People who get hurt at work often worry about well the consequences of their injuries. If an injury is severe, a worker may need to leave in the middle of a shift to receive medical attention. They may also become temporarily unable to perform their job responsibilities because of their injuries. Someone may require both medical care and a leave of absence from work to fully recover from their injury. The combination of those two requirements could lead to significant financial challenges for the foreseeable future.
Workers’ compensation coverage exists in part to protect employed individuals from massive financial hardship related to work-acquired health issues. Eligible employees with conditions that require treatment or time away from work may qualify for medical and disability benefits through Georgia workers’ compensation. Who is potentially eligible to file a claim for benefits?
Those who work at covered businesses
The main consideration for benefit eligibility is suffering from a job-related work injury. The company they work for is another key factor. Eligibility depends on whether or not someone is an employee at a business that carries workers’ compensation coverage. The law in Georgia requires any business with three or more employees to invest in workers’ compensation insurance coverage. Therefore, employees who have two or more coworkers may be able to file a claim for benefits.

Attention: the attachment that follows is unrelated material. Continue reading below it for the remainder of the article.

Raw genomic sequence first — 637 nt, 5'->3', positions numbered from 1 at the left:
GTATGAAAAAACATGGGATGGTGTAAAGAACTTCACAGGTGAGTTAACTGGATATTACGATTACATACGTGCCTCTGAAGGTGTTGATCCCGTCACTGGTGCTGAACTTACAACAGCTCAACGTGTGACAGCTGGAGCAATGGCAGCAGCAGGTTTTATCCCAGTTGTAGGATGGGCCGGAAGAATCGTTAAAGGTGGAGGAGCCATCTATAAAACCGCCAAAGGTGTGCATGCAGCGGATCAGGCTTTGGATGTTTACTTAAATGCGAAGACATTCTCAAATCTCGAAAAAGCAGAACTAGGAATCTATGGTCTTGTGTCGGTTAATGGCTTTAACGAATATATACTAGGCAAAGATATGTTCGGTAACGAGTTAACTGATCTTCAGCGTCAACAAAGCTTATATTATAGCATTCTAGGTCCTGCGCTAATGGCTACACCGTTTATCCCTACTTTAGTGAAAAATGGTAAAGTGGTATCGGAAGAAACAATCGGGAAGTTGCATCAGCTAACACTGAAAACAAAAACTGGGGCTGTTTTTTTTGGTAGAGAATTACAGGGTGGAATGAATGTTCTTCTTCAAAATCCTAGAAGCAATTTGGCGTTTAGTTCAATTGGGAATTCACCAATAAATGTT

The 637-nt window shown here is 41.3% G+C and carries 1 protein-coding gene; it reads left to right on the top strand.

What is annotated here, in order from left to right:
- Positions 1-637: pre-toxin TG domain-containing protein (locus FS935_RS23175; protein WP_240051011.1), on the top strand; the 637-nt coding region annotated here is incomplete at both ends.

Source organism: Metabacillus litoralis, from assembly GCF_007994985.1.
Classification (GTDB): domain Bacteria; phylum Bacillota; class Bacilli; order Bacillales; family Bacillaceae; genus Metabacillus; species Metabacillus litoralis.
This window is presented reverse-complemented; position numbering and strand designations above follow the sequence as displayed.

Coverage is available regardless of the industry in which someone works. Both full-time and part-time workers may qualify for benefits. The duration of someone’s employment has little impact on their eligibility. Someone hurt on the first day of a new job would theoretically have the same coverage available to them as someone who has worked for the company for years.
The only reason why an injured employee who works at a sizeable company might not be eligible for workers’ compensation would be that they are an independent contractor and not an employee. Self-employed professionals do not have the same workplace protections as those with a formal employment agreement in place. However, those misclassified as independent contractors while working like employees may qualify for workers’ compensation benefits if they take legal action.
Too many people go without workers’ compensation benefits because they don’t realize that they are eligible for them. Learning about the rules that determine who can apply for workers’ compensation in Georgia may help those recently hurt on the job to cover their costs as they recover.